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The Land League alliances
Samuel Clark

because he credited the LLL with encouraging anarchy and outrages.77 In response, she 08_Fergus_Ch-5.indd 108 8/1/2013 9:15:29 PM MUP FINAL PROOF – <STAGE>, 08/01/2013, SPi LAND LEAGUE ALLIANCES 109 wrote her own history of the Land War, but repeated attempts to find a publisher were unsuccessful and she died in 1911, still frustrated in the belief that her version of the movement had been denied a hearing.78 This does not mean that the LLL had little consequence. First, as just noted, it represented the largest centralized movement to date of Catholic women in

in Land questions in modern Ireland
Laura Kelly

Presbyterian Missionary Society in detail, but here I will also examine some Catholic women missionaries and Irish women who worked in secular organisations like the Dufferin Fund. There had been cries for women doctors for India since 1882, when Frances Hoggan, one of the first licentiates of the King and Queen’s College of Physicians of Ireland, published her paper ‘Medical women for India’, in which she argued that the medical needs of Indian women were not being met by the new civil wing of the Indian Medical Service, which had been established in 1880 in order to

in Irish women in medicine, c.1880s–1920s
James E. Kelly

, Catholicism and Spirituality: Women and the Roman Catholic Church in Britain and Europe, 1200–1900 (Basingstoke: Palgrave Macmillan, 2011), pp. 109–11. 8 See, for example, J. Bilinkoff, ‘Confessors, penitents, and the construction of identities in early modern Avila’, in B. B. Diefendorf and C. Hesse (eds), Culture and Identity in Early Modern Europe: Essays in Honor of Natalie Zemon Davis (Ann Arbor: University of Michigan Press, 1993), pp. 83–100; C. M. Seguin, ‘Ambiguous liaisons: Catholic women’s relationships with their confessors in early modern England’, Archiv für

in College communities abroad
Laurence Lux-Sterritt

models for an entire generation of Catholic women who could now aspire to a contemplative life in an English cloister. Even those who did not envisage entering religion could be edified by their godly reputations, and spurred on to more zealous practice in their daily lives. The correspondence of nuns with their friends and families partook of a movement of ministry; in their letters, they showed great care for the souls of their correspondents, and advised them 115 MUP_Lux_Sterritt_Revised.indd 115 04/01/2017 14:50 ENGLISH BENEDICTINE NUNS IN EXILE in matters of

in English Benedictine nuns in exile in the seventeenth century
Laurence Lux-Sterritt

, their embracing of supernatural manifestations was likely to have a particular edge in an era when Protestants rejected such phenomena. At a time when Catholic beliefs were under attack, visions or revelations provided Catholic women with a means to verify and vindicate their faith. It was more delicate for them to enter the war of words which produced so many publications at the time. In the patriarchal societies of early modern Europe, it was unseemly – though not entirely unheard of – for women to publish their own works. According to the Pauline injunctions, their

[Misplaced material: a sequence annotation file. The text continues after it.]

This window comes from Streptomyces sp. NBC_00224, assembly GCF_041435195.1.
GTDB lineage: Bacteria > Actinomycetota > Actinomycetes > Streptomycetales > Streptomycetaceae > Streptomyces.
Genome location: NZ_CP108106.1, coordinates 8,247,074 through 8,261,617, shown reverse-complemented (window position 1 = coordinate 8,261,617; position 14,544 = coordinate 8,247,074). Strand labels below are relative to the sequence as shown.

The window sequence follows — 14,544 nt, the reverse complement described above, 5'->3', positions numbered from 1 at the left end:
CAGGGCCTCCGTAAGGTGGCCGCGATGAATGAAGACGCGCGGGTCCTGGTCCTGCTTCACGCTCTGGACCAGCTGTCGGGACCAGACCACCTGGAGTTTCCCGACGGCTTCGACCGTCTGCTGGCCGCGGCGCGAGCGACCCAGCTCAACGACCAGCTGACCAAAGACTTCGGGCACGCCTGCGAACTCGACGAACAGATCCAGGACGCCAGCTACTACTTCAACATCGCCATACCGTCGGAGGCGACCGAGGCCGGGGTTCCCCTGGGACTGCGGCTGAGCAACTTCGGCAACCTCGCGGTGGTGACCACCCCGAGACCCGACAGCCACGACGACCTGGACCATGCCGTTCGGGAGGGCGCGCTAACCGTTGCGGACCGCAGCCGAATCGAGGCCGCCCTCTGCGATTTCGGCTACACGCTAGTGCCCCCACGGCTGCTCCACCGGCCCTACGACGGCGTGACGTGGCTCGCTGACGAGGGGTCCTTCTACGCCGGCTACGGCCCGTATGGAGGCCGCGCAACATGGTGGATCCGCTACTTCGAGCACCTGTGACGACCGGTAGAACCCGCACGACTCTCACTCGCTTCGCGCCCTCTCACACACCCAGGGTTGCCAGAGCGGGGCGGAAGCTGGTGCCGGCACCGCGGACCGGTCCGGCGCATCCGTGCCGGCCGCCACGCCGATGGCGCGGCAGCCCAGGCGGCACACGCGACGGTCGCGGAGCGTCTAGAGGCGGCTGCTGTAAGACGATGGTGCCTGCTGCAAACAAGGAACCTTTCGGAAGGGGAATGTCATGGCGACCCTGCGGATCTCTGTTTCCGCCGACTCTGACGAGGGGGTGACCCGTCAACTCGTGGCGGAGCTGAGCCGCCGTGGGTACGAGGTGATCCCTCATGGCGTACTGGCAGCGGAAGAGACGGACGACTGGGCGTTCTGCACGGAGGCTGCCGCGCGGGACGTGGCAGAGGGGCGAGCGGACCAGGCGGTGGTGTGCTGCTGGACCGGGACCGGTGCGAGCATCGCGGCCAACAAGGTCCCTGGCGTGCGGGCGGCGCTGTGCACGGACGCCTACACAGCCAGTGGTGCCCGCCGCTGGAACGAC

in English Benedictine nuns in exile in the seventeenth century
Coping with change
S. Karly Kehoe

society began in the home and women were responsible for ensuring that their children grew up to be good social citizens and good Christians.52 The domesticity of Catholic women was prioritised in an effort to ensure the transmission of the faith to their children. Victorian commentators made great distinctions between work and home, and because voluntary organisations such as the SVP relied upon its middle-class members to teach Christianity and respectability to the labouring poor, many felt that only men were suited for public, active roles. Even women religious

in Creating a Scottish Church
S. Karly Kehoe

inhabitants in 1801, 1811, 1821, 1831, 1841 and 1851. II BPP 1852–53 LXXXVI, p. 30. 68–45/Edinburgh/Edinburgh/ [accessed 10 August 2006]. 69 Kehoe, ‘Special Daughters of Rome’, ch. 2. 70 Magray, The Transforming Power, pp. 5 and 33. 71 SMA, Limerick. Annals, vol. 1. Entry for 1849. 72 Susan O’Brien, ‘French nuns in nineteenth-century England’, Past & Present, 54:1 (1997), p. 144 and Magray, The Transforming Power, pp. 8 and 26. 73 Carmen Mangion, Contested Identities: Catholic Women Religious in NineteenthCentury England and Wales

in Creating a Scottish Church
Single female migration and the Empire Settlement Act, 1922–1930
Janice Gothard

the Ministry of Labour. One for Catholic women, in Portobello Road, North Kensington, was run by the Dominican sisters. Three others were located in depressed mining and industrial areas: the Newcastle upon Tyne Migration Committee’s hostel at Harden, Benton: the Church Army’s hostel at Cardiff; and the Centre for the Scottish Women’s Committee on Training and Employment at Millersneuk, near Lenzie

in Emigrants and empire
Canada and Empire settlement, 1918–1939
John A. Schultz

cent of the costs. Canada for its part agreed to the usual aftercare, though in the case of single young women the arrangements were more extensive and included close supervision and temporary accommodation at government-subsidised hostels run by the YWCA, the Catholic Women’s League and other organisations. These elaborate efforts did succeed in encouraging a substantial increase in female immigration

in Emigrants and empire
Women in the public asylums, 1860s-1900s
Catharine Coleborne

: several German women at the Yarra Bend were married, suggesting they had accompanied men to Victoria. Their notes suggest a dislocation in place, with melancholia a defining feature of their cases. Annie Peers continually called out in German in 1891; other women in this group suffered from religious delusions. 31 Among the German women at both institutions were Lutheran and Catholic women, and

in Insanity, identity and empire